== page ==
Let Us Sail into the Promise of the Day

Martin Johnson Heade, Dawn (1862)

Spiritual Sunday

I came across this thoughtful Edwin Arlington Robinson poem in Harold Bloom’s American Religious Poems. “The Children of the Night” owes a great deal to Tennyson’s spiritual exploration in In Memoriam, finding faith in a dark world that at times threatens to crush all hope. (The poetic rhythm is the same, even though the rhyme scheme is abab rather than abba.)

Robinson is no sentimentalist, and many of the characters he has created live blighted lives (e.g., Richard Cory, Aunt Imogen, Mr. Flood, Miniver Cheevy). Because of this, his declaration of faith is startling.

To be sure, the poem starts off on a dark note, with “those that never know the light” finding themselves lost in the vicissitudes of fortune. These are the children of the night, for whom darkness is a sullen thing. If we become embittered from weighing our sorrow and our strife “in the scales of circumstance,” we might as well drown ourselves. That’s better than sailing forever in the dark.

The poem turns in stanza seven. If we are one of these anguished mortals, then God sees us as “a soul gone mad.” And because God is Justice and Love, he holds out the promise of light. Why are we charmed by twilight? Not because of the gray but because of the sunset’s crimson rays. Why do we find the starry sky sublime? Because we know that it carries within it “the promise of the day.” We thrill to light because we carry light within us.

For all our fears, there is a faith within “that holds us to the life we curse.” Therefore, let us revere this Self “which is the universe.” Instead of hiding our scars, let us throw off our cloaks and declare ourselves to be Children of the Light.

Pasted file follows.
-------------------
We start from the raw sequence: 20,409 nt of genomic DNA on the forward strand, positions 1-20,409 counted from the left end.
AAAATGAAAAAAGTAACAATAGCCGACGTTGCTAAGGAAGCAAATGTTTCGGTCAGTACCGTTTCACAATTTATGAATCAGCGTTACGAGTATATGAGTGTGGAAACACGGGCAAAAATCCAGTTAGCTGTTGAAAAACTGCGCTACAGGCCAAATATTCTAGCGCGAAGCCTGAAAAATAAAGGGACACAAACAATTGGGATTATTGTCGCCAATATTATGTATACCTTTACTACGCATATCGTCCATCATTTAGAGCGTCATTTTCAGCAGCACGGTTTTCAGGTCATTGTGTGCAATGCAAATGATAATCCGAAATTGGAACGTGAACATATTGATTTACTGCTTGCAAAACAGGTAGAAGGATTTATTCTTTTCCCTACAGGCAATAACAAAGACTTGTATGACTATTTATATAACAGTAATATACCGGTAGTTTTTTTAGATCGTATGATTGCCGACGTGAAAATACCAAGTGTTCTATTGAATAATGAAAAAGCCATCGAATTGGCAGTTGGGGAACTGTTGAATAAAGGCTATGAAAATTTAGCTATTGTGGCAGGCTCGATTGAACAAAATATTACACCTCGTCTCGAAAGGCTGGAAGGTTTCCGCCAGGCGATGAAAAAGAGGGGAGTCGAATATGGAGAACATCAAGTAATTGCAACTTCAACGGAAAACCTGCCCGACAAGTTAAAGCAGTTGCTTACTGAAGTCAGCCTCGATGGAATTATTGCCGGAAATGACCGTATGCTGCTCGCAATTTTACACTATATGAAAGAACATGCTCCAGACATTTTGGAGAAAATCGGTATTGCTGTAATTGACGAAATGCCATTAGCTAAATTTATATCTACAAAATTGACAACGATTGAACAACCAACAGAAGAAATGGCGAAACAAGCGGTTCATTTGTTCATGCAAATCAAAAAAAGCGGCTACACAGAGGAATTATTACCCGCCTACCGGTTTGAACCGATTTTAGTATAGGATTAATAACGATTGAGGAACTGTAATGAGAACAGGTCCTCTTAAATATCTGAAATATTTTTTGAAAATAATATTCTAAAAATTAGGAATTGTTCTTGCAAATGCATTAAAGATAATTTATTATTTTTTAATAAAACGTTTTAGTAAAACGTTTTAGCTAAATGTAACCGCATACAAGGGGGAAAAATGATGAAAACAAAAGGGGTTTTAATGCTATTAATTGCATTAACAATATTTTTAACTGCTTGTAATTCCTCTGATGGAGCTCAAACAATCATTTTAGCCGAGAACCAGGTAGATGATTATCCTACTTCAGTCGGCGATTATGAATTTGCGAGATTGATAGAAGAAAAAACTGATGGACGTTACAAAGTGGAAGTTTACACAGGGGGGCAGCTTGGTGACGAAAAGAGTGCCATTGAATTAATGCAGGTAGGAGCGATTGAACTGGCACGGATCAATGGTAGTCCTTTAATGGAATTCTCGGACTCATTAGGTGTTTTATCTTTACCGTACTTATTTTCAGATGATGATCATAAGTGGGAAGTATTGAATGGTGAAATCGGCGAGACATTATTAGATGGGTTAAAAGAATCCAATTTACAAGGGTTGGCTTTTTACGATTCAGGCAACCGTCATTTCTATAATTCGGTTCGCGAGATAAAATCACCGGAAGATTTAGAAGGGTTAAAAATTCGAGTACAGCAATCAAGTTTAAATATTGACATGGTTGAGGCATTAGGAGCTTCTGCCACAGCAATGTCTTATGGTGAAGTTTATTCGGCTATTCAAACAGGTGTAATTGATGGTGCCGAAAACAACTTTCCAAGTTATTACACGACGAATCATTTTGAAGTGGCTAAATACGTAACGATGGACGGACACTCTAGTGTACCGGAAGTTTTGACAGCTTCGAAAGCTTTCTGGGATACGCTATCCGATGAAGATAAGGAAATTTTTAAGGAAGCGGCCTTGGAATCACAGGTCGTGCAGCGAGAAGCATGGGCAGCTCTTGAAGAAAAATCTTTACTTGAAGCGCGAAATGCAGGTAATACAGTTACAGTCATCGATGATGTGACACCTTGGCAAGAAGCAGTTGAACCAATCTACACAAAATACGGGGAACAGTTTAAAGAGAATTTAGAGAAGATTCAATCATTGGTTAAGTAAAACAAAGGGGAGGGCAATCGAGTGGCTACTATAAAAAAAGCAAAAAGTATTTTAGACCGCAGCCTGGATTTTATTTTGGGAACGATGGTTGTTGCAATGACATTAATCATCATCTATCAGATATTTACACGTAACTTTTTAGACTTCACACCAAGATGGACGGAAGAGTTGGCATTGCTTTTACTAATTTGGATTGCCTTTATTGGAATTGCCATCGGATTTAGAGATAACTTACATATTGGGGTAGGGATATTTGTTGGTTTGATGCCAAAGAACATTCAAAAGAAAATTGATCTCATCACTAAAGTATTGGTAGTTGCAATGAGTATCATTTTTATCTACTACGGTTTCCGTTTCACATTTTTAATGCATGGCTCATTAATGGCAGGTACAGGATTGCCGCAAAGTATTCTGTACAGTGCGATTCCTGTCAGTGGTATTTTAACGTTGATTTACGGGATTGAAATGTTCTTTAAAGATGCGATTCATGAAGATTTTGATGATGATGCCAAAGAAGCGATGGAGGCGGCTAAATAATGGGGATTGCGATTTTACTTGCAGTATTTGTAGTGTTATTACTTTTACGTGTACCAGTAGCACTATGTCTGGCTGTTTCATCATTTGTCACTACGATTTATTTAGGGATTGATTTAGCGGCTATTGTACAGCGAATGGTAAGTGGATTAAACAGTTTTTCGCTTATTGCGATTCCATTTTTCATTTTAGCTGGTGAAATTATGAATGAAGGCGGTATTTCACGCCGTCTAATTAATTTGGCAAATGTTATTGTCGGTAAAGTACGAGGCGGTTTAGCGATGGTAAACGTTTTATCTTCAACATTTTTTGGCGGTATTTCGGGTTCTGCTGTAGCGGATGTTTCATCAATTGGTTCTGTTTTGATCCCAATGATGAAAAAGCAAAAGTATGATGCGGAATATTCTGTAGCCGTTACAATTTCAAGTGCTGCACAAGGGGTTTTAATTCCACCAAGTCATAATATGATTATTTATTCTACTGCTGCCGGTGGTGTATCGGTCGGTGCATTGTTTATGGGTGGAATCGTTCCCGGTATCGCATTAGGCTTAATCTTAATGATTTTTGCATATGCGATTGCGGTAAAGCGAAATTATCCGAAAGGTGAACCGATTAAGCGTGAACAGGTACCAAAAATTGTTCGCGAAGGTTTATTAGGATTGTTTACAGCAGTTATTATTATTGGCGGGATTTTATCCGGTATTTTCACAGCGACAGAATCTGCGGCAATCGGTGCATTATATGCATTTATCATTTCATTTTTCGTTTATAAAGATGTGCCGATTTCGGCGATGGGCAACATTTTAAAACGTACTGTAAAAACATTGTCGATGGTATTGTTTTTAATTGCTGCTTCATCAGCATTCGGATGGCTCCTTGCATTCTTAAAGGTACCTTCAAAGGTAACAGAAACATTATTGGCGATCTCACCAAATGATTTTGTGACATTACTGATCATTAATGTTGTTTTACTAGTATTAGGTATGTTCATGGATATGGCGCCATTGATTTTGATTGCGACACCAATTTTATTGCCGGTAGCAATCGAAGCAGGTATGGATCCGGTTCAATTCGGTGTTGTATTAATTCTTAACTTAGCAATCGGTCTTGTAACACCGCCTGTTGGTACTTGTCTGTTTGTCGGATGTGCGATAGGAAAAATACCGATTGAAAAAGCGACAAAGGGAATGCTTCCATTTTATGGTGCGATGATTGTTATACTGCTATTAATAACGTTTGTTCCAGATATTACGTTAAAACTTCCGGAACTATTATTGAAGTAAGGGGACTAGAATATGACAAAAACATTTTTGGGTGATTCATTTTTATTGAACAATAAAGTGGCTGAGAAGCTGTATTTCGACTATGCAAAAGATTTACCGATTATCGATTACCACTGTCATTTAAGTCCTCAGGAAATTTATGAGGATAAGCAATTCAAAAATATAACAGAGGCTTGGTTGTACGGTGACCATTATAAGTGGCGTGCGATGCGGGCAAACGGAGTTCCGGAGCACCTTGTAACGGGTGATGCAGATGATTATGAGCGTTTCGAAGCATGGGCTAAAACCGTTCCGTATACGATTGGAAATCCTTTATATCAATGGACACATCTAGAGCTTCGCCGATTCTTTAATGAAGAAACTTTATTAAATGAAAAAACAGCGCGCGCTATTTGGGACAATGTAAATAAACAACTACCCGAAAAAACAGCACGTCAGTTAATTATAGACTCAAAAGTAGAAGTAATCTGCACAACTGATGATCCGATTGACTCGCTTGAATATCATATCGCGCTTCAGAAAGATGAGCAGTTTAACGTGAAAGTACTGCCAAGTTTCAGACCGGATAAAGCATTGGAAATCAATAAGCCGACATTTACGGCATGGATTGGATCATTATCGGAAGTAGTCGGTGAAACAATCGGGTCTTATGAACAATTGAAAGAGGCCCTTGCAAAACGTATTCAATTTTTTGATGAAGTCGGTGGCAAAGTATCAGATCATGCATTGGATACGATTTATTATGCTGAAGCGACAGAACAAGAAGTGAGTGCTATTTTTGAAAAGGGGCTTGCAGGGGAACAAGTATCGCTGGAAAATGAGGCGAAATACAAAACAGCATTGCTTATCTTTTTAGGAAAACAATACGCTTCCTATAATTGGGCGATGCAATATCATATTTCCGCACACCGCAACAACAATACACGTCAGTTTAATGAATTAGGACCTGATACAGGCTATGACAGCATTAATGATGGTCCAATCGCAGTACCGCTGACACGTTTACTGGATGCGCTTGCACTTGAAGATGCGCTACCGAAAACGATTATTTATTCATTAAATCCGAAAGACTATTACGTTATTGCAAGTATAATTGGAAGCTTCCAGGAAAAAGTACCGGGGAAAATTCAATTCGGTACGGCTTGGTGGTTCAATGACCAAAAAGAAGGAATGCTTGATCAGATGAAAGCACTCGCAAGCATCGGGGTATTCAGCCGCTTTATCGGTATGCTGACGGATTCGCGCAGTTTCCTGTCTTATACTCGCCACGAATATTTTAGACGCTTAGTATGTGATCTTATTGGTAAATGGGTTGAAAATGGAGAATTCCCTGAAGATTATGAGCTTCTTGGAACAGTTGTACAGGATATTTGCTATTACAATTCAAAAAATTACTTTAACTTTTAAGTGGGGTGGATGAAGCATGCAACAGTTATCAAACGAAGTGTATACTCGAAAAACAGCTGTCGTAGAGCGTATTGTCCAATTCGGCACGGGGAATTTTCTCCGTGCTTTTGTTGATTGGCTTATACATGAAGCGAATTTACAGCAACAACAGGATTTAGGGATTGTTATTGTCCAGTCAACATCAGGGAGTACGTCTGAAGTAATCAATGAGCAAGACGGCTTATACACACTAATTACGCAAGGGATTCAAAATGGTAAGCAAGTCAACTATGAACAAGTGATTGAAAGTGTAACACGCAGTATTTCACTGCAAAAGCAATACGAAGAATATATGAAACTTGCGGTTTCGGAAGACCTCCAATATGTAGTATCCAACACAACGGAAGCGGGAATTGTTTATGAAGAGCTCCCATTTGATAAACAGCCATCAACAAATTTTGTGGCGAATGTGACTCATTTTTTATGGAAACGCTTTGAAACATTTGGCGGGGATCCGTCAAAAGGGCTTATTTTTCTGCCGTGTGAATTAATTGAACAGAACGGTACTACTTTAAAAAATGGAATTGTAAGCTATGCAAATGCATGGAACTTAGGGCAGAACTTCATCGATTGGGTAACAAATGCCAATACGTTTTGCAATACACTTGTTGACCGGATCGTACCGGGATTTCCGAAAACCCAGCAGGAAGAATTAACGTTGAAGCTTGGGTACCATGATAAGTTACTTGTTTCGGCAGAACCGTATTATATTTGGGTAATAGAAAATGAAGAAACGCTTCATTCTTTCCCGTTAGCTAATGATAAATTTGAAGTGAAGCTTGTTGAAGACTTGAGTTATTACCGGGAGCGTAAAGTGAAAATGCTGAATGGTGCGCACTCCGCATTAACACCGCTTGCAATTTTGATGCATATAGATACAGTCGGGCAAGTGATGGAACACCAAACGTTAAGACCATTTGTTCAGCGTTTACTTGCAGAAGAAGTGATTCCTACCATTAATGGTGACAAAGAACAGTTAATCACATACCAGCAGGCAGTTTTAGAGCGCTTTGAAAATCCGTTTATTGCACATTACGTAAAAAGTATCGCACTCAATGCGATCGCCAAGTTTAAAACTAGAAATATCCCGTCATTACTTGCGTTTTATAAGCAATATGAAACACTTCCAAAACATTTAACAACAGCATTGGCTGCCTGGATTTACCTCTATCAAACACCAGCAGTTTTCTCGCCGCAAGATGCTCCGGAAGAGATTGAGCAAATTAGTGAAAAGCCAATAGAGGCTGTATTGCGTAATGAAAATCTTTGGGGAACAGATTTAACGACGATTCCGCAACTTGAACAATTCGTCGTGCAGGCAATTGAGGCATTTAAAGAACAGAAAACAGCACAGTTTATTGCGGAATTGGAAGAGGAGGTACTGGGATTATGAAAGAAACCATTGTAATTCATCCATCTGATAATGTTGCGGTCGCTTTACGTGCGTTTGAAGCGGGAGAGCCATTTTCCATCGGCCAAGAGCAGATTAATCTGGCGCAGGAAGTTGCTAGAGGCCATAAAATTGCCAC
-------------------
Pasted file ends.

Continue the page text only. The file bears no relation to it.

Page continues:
One other note: We should do this, not by clutching to narrow doctrinal creeds that often turn God into a fiend, but by glorifying God’s excellence. Cherishing God is “the common creed of common sense.”

The Children of the Light

By E. A. Robinson

For those that never know the light,     
The darkness is a sullen thing;
And they, the Children of the Night
Seem lost in Fortune’s winnowing.

But some are strong and some are weak, —
And there’s the story.  House and home
Are shut from countless hearts that seek
World-refuge that will never come.

And if there be no other life,
And if there be no other chance
To weigh their sorrow and their strife
Than in the scales of circumstance,

‘T were better, ere the sun go down
Upon the first day we embark,
In life’s imbittered sea to drown,
Than sail forever in the dark.

But if there be a soul on earth
So blinded with its own misuse
Of man’s revealed, incessant worth,
Or worn with anguish, that it views

No light but for a mortal eye,
No rest but of a mortal sleep,
No God but in a prophet’s lie,
No faith for “honest doubt” to keep;

If there be nothing, good or bad,
But chaos for a soul to trust, —
God counts it for a soul gone mad,
And if God be God, He is just.

And if God be God, He is Love;
And though the Dawn be still so dim,
It shows us we have played enough
With creeds that make a fiend of Him.

There is one creed, and only one,
That glorifies God’s excellence;
So cherish, that His will be done,
The common creed of common sense.

It is the crimson, not the gray,
That charms the twilight of all time;
It is the promise of the day
That makes the starry sky sublime;

It is the faith within the fear
That holds us to the life we curse; —
So let us in ourselves revere
The Self which is the Universe!

Let us, the Children of the Night,
Put off the cloak that hides the scar!
Let us be Children of the Light,
And tell the ages what we are!

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  • Literature is as vital to our lives as food and shelter. Stories and poems help us work through the challenges we face, from everyday irritations to loneliness, heartache, and death. Literature is meant to mix it up with life. This website explores how it does so.

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